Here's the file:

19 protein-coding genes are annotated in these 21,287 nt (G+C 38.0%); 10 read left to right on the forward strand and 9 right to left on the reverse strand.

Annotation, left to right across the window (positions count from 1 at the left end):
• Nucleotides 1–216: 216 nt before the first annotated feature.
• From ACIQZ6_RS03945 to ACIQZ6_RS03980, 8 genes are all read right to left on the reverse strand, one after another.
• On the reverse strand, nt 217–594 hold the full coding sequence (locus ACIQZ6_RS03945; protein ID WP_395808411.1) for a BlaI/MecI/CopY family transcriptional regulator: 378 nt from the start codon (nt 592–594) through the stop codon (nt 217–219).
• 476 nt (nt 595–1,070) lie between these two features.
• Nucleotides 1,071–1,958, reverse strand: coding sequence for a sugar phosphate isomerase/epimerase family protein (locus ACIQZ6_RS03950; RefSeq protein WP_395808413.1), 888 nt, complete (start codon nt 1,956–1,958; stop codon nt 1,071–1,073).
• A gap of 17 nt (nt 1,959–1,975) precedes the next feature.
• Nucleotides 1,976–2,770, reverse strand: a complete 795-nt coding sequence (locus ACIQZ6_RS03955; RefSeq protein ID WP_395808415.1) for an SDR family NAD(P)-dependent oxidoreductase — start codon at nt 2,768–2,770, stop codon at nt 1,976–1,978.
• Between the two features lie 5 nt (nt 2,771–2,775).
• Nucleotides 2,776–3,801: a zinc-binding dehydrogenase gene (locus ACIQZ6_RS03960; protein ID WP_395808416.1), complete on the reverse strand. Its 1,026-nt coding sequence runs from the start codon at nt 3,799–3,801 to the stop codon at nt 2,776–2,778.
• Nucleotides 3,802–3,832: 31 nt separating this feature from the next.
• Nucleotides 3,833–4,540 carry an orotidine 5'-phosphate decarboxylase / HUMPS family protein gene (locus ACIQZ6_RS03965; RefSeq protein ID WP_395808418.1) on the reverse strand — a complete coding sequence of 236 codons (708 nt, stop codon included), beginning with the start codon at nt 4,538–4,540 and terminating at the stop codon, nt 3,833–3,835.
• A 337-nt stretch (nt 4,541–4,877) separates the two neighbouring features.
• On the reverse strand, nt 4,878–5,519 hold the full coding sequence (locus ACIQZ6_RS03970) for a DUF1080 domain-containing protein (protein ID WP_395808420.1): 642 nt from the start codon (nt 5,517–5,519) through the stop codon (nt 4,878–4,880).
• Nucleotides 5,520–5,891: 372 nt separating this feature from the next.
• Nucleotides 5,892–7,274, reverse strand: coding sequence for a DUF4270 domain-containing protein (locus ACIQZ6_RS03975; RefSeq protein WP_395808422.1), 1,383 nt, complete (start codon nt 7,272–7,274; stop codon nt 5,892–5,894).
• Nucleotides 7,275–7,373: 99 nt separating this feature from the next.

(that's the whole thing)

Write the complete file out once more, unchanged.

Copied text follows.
19 protein-coding genes are annotated in these 21,287 nt (G+C 38.0%); 10 read left to right on the forward strand and 9 right to left on the reverse strand.

Annotation, left to right across the window (positions count from 1 at the left end):
• Nucleotides 1–216: 216 nt before the first annotated feature.
• From ACIQZ6_RS03945 to ACIQZ6_RS03980, 8 genes are all read right to left on the reverse strand, one after another.
• On the reverse strand, nt 217–594 hold the full coding sequence (locus ACIQZ6_RS03945; protein ID WP_395808411.1) for a BlaI/MecI/CopY family transcriptional regulator: 378 nt from the start codon (nt 592–594) through the stop codon (nt 217–219).
• 476 nt (nt 595–1,070) lie between these two features.
• Nucleotides 1,071–1,958, reverse strand: coding sequence for a sugar phosphate isomerase/epimerase family protein (locus ACIQZ6_RS03950; RefSeq protein WP_395808413.1), 888 nt, complete (start codon nt 1,956–1,958; stop codon nt 1,071–1,073).
• A gap of 17 nt (nt 1,959–1,975) precedes the next feature.
• Nucleotides 1,976–2,770, reverse strand: a complete 795-nt coding sequence (locus ACIQZ6_RS03955; RefSeq protein ID WP_395808415.1) for an SDR family NAD(P)-dependent oxidoreductase — start codon at nt 2,768–2,770, stop codon at nt 1,976–1,978.
• Between the two features lie 5 nt (nt 2,771–2,775).
• Nucleotides 2,776–3,801: a zinc-binding dehydrogenase gene (locus ACIQZ6_RS03960; protein ID WP_395808416.1), complete on the reverse strand. Its 1,026-nt coding sequence runs from the start codon at nt 3,799–3,801 to the stop codon at nt 2,776–2,778.
• Nucleotides 3,802–3,832: 31 nt separating this feature from the next.
• Nucleotides 3,833–4,540 carry an orotidine 5'-phosphate decarboxylase / HUMPS family protein gene (locus ACIQZ6_RS03965; RefSeq protein ID WP_395808418.1) on the reverse strand — a complete coding sequence of 236 codons (708 nt, stop codon included), beginning with the start codon at nt 4,538–4,540 and terminating at the stop codon, nt 3,833–3,835.
• A 337-nt stretch (nt 4,541–4,877) separates the two neighbouring features.
• On the reverse strand, nt 4,878–5,519 hold the full coding sequence (locus ACIQZ6_RS03970) for a DUF1080 domain-containing protein (protein ID WP_395808420.1): 642 nt from the start codon (nt 5,517–5,519) through the stop codon (nt 4,878–4,880).
• Nucleotides 5,520–5,891: 372 nt separating this feature from the next.
• Nucleotides 5,892–7,274, reverse strand: coding sequence for a DUF4270 domain-containing protein (locus ACIQZ6_RS03975; RefSeq protein WP_395808422.1), 1,383 nt, complete (start codon nt 7,272–7,274; stop codon nt 5,892–5,894).
• Nucleotides 7,275–7,373: 99 nt separating this feature from the next.